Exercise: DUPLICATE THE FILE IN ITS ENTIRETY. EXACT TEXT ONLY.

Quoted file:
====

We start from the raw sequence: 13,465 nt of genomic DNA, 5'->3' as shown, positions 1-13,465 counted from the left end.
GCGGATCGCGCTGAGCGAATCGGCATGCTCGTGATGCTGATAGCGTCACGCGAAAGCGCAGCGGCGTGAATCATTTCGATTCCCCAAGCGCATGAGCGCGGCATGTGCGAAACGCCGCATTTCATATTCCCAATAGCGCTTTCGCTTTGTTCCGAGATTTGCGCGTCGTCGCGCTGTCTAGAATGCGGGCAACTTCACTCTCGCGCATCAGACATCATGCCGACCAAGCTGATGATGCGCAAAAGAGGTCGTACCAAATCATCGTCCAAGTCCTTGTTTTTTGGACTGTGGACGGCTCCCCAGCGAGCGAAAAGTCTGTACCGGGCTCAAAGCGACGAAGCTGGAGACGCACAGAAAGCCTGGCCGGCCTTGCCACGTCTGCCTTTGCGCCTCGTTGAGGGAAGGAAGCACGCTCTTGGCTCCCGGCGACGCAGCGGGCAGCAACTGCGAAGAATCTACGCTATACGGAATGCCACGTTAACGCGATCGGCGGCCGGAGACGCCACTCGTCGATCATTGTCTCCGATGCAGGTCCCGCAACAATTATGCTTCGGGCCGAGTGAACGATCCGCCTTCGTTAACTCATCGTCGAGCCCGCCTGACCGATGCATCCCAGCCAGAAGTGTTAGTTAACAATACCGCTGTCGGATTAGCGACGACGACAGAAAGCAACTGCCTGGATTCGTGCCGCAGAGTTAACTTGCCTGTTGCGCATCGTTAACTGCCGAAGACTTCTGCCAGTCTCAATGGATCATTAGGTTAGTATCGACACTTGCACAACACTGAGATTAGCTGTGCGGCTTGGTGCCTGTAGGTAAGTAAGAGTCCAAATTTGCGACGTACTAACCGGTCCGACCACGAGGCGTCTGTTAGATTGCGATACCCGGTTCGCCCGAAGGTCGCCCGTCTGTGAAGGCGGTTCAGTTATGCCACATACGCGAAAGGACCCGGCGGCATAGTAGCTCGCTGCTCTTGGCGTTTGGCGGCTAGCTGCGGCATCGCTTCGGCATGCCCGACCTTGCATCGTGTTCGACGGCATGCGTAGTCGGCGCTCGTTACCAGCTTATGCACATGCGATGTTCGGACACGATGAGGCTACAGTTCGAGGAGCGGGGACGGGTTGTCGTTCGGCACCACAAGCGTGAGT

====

We start from the raw sequence: 13,465 nt of genomic DNA, 5'->3' as shown, positions 1-13,465 counted from the left end.
GCGGATCGCGCTGAGCGAATCGGCATGCTCGTGATGCTGATAGCGTCACGCGAAAGCGCAGCGGCGTGAATCATTTCGATTCCCCAAGCGCATGAGCGCGGCATGTGCGAAACGCCGCATTTCATATTCCCAATAGCGCTTTCGCTTTGTTCCGAGATTTGCGCGTCGTCGCGCTGTCTAGAATGCGGGCAACTTCACTCTCGCGCATCAGACATCATGCCGACCAAGCTGATGATGCGCAAAAGAGGTCGTACCAAATCATCGTCCAAGTCCTTGTTTTTTGGACTGTGGACGGCTCCCCAGCGAGCGAAAAGTCTGTACCGGGCTCAAAGCGACGAAGCTGGAGACGCACAGAAAGCCTGGCCGGCCTTGCCACGTCTGCCTTTGCGCCTCGTTGAGGGAAGGAAGCACGCTCTTGGCTCCCGGCGACGCAGCGGGCAGCAACTGCGAAGAATCTACGCTATACGGAATGCCACGTTAACGCGATCGGCGGCCGGAGACGCCACTCGTCGATCATTGTCTCCGATGCAGGTCCCGCAACAATTATGCTTCGGGCCGAGTGAACGATCCGCCTTCGTTAACTCATCGTCGAGCCCGCCTGACCGATGCATCCCAGCCAGAAGTGTTAGTTAACAATACCGCTGTCGGATTAGCGACGACGACAGAAAGCAACTGCCTGGATTCGTGCCGCAGAGTTAACTTGCCTGTTGCGCATCGTTAACTGCCGAAGACTTCTGCCAGTCTCAATGGATCATTAGGTTAGTATCGACACTTGCACAACACTGAGATTAGCTGTGCGGCTTGGTGCCTGTAGGTAAGTAAGAGTCCAAATTTGCGACGTACTAACCGGTCCGACCACGAGGCGTCTGTTAGATTGCGATACCCGGTTCGCCCGAAGGTCGCCCGTCTGTGAAGGCGGTTCAGTTATGCCACATACGCGAAAGGACCCGGCGGCATAGTAGCTCGCTGCTCTTGGCGTTTGGCGGCTAGCTGCGGCATCGCTTCGGCATGCCCGACCTTGCATCGTGTTCGACGGCATGCGTAGTCGGCGCTCGTTACCAGCTTATGCACATGCGATGTTCGGACACGATGAGGCTACAGTTCGAGGAGCGGGGACGGGTTGTCGTTCGGCACCACAAGCGTGAGT